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Final Four Attendance to Hit New Highs

Until now, the Superdome held the four biggest crowds in the four years it hosted the Final Four between 1982 and 2003. The combination of recent Superdome upgrades and innovative NCAA seating configurations led to a return in 2012.

That first time in 1982 marked the beginning of a new era for the Final Four. In their first-ever bid to host the event, Superdome officials demonstrated the ability to accommodate crowds ranging from 25,000 to 45,000, using the West sideline seats nearest the court and both end zones.

When the Men's Division I Basketball Committee, chaired by then-Big Ten Commissioner Wayne Duke, visited a Tulane-LSU game the following season, they decided to include seats in the upper deck on the far side. The capacity jumped to 61,612, and the era of mega-arenas was on its way.

Tickets were sold at different price levels for the first time, and those farthest from the court were just $18 for the three-game package of the semifinals and Championship.

It worked. When Michigan State Coach Judd Heathcote reported a favorable reaction by the coaches' association, he told of walking down Bourbon Street during the Final Four and encountering a group of happy fans in their Minnesota garb. When he asked why they were there (the Gophers weren't in the Final Four), they replied they had been trying to get tickets for 10 years.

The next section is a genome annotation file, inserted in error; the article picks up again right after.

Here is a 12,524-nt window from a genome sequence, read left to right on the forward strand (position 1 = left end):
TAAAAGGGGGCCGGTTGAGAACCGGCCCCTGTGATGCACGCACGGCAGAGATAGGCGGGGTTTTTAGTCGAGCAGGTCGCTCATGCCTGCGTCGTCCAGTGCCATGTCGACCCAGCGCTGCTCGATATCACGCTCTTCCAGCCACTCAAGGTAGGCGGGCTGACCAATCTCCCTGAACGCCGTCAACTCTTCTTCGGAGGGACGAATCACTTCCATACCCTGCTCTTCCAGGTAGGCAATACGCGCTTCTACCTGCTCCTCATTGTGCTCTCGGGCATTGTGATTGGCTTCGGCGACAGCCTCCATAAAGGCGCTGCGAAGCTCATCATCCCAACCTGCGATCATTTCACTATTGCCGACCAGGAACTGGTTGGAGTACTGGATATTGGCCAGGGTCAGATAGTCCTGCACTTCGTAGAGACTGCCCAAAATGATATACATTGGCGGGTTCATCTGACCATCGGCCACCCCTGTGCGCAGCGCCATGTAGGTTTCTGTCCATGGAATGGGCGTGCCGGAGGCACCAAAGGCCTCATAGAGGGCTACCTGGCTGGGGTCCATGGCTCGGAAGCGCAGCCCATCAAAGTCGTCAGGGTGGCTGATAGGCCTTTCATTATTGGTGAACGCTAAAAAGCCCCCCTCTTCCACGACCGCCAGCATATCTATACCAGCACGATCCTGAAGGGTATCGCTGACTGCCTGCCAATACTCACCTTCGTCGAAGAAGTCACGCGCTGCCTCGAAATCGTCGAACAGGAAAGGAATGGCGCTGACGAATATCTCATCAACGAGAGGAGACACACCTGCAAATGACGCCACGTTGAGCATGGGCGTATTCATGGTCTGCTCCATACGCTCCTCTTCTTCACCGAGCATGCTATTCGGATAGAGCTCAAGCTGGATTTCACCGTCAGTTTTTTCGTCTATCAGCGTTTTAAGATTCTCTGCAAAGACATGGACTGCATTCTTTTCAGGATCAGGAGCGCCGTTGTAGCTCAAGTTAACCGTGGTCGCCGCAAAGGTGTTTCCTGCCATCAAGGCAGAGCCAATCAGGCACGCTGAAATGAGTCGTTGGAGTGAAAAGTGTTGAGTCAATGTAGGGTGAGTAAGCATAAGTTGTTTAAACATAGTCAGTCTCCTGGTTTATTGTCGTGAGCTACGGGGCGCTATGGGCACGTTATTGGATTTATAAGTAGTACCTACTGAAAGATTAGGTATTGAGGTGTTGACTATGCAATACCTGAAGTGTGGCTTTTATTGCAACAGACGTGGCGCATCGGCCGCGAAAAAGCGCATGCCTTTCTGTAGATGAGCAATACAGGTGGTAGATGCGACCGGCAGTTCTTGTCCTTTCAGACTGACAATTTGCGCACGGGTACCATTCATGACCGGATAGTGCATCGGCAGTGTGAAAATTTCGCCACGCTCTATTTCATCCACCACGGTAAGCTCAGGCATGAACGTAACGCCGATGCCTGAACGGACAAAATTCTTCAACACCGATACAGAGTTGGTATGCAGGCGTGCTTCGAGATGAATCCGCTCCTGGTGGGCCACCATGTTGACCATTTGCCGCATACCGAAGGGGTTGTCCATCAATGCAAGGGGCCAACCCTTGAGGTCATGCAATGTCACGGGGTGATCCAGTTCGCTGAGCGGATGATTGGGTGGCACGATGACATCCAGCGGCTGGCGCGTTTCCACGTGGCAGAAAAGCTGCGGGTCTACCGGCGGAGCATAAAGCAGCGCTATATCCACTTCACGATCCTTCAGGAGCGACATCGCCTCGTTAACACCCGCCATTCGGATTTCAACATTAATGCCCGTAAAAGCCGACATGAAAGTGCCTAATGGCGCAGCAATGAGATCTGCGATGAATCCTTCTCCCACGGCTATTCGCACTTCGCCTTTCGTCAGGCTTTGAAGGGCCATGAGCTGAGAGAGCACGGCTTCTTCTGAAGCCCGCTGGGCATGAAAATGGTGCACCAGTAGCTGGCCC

That led to another successful New Orleans bid-this time for 1987-and it brought the other domed stadiums into the picture: Seattle's Kingdome in 1989, Indianapolis' RCA Dome in 1991, Minneapolis' Hubert H. Humphrey Dome in 1992,
and back to the Superdome in 1993.

New Jersey's Continental Airline Arena was the last "small" building to host the Final Four in 1996. Beginning in 1997, it became the domain of the domed stadiums, and eventually a minimum of 30,000 seats was required to bid.

Another chapter begins in Detroit with the NCAA's newly expanded courtside seating, taking one of America's greatest sports events to even higher attendance levels. The Superdome will be in that number in 2012.

The state of Louisiana recently unveiled plans to reconfigure the Superdome's lower bowl seating, part of major upgrades since the building's renovation after Hurricane Katrina. Either way, Superdome officials anticipate more than 70,000 in 2012.

That event will be part of a four-year run of March Madness in New Orleans, with a men's1st/2nd round in the adjacent New Orleans Arena at the end of next season (2010), a men's regional in the Dome in 2011, and the Women's Final Four in the Arena in 2013.